For years, satirical late-night-TV host Stephen Colbert has been running a series on his show called "Better Know a District," which highlights one of the 435 U.S. congressional districts and its representative. While I am no Stephen Colbert, I am brutally inquisitive when it comes to the 5,000-plus listed companies on the U.S. stock exchanges.
That's why I've made it a weekly tradition to examine one seldom-followed company within the Motley Fool CAPS database, and make a CAPScall of outperform or underperform on that company.
For this week's round of "Better Know a Stock," I'm taking a closer look at Neuralstem (NYSEMKT: CUR ) .
What Neuralstem does
Neuralstem is a biotech company attempting to develop a technology capable of producing neural stem cells of the brain and spinal cord on a commercial level that can also control the ultimate differentiation of these neural stem cells into neurons and glia.
Neuralstem recently announced its findings of a phase 1 clinical trial for amyotrophic lateral sclerosis (better known as Lou Gehrig's disease), and the overall results were encouraging. According to data from Neuralstem on the six patients that were autopsied following this trial, all showed stem cell DNA content in the range of 0.67% to as high as 5.4% in treatment spots.
This gives the company concrete evidence that its cells survived, which was encouraging on two levels. First, it demonstrated that some level of functional recovery or progression slowdown may have been derived from its stem cell therapy. Second, with immune suppression medications discontinued by five of six patients, it demonstrates the need for only intermittent immunosuppressants in future studies. NSI-566 has been granted orphan drug status by the Food and Drug Administration.
Whom it competes against
As a clinical-stage stem cell company, Neuralstem has just a handful of true competitors, but also can count U.S. regulators and history as a potential threat.
StemCells (NASDAQ: STEM ) is currently developing a multitude of potential stem cell therapies, including HuCNS-SC, which will gauge efficacy and safety of stem cell injections as related to thoracic spinal cord injuries. Similarly, Aastrom Biosciences (NASDAQ: ASTM ) recently initiated a phase 3 trial after encouraging results from its cellular therapy, Ixmyelocel-T, which met its mid-stage trial endpoints in treating critical limb ischemia.
The big question mark remains what sort of long-term stance the U.S. government will take with regard to stem cell therapies. Regulators' stance on using embryonic stem cells has reversed course before, and that has the potential to put a kibosh on all research in the sector. Consider also that the clinical failure rate among stem cell researchers is incredibly high. Geron (NASDAQ: GERN ) , for instance, announced in late 2011 that it was shutting down its stem cell research program after years of losses. Cytori Therapeutics' (NASDAQ: CYTX ) regenerative cell platform took years to reach the clinical testing stage as it suffered delays in finding development partners. In short, history is most definitely not on the side of stem cell developers.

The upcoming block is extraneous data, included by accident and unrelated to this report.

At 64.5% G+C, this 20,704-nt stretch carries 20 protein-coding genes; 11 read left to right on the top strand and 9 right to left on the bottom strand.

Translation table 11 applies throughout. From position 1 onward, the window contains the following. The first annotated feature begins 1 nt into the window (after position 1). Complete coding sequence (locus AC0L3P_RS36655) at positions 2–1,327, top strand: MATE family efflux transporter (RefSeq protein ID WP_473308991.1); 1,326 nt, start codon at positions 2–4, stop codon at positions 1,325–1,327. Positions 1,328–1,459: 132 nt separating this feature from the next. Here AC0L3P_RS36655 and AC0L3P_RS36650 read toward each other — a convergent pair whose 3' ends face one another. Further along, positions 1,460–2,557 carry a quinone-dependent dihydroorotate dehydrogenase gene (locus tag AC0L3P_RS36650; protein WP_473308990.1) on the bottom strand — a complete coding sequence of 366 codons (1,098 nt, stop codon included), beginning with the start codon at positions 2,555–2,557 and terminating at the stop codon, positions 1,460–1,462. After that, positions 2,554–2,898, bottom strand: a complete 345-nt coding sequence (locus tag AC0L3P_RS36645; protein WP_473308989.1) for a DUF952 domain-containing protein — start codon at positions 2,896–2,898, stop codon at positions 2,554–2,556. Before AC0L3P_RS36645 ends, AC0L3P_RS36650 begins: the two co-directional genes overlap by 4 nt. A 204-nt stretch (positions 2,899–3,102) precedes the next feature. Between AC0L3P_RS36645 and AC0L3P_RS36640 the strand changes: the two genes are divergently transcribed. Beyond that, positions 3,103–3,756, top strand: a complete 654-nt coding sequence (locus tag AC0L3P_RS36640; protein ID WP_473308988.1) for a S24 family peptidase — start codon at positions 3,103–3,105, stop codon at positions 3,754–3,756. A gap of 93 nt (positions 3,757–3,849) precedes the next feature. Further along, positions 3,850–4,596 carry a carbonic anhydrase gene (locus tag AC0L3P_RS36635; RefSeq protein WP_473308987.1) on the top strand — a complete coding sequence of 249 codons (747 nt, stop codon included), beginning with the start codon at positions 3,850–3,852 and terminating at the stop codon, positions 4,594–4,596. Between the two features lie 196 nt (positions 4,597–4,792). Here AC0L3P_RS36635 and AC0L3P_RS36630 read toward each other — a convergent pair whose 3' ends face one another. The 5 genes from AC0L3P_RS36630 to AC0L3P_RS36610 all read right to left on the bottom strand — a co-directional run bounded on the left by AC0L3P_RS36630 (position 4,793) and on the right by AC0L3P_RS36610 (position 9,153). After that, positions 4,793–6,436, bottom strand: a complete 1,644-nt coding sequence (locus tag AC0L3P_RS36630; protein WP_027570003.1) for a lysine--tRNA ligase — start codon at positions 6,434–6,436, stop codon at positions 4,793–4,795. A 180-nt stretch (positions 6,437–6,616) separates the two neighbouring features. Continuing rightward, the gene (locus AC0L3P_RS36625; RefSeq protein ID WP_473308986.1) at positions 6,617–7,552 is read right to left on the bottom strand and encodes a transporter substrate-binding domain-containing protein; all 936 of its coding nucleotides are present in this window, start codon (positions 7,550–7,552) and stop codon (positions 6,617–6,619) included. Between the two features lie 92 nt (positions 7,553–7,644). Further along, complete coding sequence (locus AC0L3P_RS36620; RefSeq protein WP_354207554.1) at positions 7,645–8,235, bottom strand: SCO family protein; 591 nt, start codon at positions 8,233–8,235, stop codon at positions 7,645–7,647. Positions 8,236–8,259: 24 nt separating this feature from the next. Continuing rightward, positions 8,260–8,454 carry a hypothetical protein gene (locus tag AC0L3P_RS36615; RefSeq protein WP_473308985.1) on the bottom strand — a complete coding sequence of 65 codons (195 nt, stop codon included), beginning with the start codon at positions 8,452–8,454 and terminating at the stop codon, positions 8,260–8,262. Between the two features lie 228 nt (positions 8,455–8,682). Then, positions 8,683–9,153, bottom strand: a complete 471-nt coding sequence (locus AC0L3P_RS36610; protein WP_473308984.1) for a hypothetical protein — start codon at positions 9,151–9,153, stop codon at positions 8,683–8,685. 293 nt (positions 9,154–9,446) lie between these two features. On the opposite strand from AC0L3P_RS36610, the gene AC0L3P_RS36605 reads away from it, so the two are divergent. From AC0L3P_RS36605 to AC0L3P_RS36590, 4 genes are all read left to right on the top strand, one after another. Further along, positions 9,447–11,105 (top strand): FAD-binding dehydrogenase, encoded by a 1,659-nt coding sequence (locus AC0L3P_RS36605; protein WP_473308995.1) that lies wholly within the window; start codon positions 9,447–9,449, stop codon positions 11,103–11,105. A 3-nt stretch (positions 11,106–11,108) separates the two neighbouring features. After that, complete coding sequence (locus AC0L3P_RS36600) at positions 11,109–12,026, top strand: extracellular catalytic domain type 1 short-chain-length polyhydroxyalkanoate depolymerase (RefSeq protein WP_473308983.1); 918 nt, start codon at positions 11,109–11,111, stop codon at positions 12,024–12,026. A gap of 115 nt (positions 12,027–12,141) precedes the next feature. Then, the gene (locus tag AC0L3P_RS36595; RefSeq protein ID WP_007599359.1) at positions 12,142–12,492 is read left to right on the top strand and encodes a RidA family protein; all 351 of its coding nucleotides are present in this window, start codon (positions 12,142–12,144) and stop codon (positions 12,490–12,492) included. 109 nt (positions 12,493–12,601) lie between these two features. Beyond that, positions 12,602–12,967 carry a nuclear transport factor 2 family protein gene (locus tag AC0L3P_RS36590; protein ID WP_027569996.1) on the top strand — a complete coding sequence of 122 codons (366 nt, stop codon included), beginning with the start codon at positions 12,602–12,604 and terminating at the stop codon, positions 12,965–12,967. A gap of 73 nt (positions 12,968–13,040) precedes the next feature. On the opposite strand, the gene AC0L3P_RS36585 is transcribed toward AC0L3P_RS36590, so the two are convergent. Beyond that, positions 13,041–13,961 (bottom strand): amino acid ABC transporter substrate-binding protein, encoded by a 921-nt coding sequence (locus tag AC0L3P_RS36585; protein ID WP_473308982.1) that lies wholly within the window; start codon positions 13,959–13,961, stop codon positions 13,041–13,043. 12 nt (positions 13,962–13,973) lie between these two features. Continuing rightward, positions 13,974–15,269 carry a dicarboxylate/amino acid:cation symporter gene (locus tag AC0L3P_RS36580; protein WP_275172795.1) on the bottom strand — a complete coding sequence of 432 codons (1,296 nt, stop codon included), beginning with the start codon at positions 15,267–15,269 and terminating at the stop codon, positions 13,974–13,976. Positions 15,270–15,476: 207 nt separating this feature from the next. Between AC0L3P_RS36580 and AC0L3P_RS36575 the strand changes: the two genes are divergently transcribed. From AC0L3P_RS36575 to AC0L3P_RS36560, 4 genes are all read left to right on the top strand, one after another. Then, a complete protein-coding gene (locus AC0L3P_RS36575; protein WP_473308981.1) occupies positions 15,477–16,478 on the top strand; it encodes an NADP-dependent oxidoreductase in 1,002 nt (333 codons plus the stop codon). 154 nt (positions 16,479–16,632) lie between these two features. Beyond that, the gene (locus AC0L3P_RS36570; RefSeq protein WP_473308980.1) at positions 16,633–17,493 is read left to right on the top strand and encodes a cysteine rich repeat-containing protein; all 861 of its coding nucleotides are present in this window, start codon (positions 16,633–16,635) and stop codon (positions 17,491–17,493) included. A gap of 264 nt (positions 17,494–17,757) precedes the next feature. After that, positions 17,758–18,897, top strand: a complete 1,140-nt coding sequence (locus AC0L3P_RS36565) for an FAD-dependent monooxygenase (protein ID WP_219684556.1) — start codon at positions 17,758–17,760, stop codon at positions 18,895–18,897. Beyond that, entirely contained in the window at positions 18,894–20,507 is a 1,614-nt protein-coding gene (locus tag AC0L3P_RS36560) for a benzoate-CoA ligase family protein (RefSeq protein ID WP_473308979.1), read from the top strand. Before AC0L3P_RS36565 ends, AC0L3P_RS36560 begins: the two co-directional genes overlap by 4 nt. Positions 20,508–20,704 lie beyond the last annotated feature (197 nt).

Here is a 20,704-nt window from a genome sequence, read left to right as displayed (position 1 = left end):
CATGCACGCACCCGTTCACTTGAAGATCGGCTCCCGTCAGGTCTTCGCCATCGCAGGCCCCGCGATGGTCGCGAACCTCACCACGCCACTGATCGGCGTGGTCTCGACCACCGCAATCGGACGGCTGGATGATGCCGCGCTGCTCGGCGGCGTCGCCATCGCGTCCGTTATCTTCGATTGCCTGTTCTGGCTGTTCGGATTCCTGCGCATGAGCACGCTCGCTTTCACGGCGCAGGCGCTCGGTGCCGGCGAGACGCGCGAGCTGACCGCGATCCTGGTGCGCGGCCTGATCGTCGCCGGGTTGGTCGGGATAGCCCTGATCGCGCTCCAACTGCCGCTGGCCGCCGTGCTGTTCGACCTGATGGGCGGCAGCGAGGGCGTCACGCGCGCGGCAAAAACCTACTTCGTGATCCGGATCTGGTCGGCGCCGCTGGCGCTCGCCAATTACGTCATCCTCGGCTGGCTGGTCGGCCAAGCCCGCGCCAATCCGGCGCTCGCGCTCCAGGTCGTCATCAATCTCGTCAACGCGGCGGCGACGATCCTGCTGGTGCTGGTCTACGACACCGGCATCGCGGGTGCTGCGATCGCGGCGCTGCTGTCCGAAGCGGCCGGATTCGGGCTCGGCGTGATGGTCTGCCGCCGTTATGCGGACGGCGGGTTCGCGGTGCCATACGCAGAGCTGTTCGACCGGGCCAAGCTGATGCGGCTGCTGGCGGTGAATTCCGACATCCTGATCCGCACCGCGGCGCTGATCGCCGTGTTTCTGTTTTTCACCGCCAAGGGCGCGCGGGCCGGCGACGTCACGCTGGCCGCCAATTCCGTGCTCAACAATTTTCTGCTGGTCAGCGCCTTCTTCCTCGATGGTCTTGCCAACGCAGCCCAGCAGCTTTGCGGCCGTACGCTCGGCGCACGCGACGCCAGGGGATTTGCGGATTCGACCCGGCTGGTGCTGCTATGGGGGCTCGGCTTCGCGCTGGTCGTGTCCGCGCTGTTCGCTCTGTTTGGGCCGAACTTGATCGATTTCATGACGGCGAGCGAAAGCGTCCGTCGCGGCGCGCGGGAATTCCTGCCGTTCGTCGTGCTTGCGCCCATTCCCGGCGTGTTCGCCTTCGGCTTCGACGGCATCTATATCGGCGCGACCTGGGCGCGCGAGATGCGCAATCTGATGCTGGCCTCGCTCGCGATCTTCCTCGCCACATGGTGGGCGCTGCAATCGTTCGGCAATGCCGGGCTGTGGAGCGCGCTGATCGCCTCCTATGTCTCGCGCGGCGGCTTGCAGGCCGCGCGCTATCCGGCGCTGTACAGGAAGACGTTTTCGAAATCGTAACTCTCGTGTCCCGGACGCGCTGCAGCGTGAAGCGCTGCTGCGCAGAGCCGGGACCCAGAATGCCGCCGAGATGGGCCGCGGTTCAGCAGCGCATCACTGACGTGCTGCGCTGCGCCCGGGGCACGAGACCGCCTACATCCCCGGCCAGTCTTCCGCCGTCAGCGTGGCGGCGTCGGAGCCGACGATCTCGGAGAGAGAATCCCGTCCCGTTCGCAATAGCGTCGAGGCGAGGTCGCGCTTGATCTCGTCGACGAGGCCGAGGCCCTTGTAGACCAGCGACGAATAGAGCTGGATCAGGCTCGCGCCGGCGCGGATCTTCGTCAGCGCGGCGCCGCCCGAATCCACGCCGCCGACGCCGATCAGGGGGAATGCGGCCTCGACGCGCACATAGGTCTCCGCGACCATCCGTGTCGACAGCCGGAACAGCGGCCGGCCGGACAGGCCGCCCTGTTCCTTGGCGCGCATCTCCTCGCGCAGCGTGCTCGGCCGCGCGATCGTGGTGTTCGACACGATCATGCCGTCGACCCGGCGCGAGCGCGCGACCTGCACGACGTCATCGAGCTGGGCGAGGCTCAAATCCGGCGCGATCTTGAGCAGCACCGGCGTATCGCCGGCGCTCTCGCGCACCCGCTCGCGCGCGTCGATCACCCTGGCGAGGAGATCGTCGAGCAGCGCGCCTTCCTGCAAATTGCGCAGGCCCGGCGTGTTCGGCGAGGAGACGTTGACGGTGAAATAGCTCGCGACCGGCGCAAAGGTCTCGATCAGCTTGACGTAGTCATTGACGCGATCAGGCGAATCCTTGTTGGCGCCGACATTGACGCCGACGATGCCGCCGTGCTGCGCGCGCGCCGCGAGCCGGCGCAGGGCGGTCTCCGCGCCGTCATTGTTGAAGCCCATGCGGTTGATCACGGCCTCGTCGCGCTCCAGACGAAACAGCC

After carefully reviewing the prospects for Neuralstem, I've decided to make a CAPScall of underperform on the company.
The concerns I have with Neuralstem relate to both the poor success rate of the sector and very little evidence that would signify a near tripling of the stock off its 52-week low.
In terms of stem cell success, as I mentioned earlier, Geron left the game completely while others like Aastrom and StemCells have burned through precious cash for the past decade with little to show for it at the moment. Since 2005, Neuralstem has generated roughly $1 million in total revenue while burning through close to $40 million in cash. Based on its current balance sheet, it has around one year of cash left before it'll run out or seek yet another dilutive secondary offering.
The other factor is that little bit about efficacy. I'm not going to argue against the fact that the results bore some encouraging stem cell survival and possible functional recovery results. What I am going to argue is that six patients hardly makes NSI-566 a success, regardless if t it bears orphan drug status. I can't count how many times I've seen therapies like this fail to meet statistical significance once it moves beyond early stage trials. While I cross my fingers for a cure to ALS, I'm also realistic that history is not on the sector's side.
One therapy geared for success
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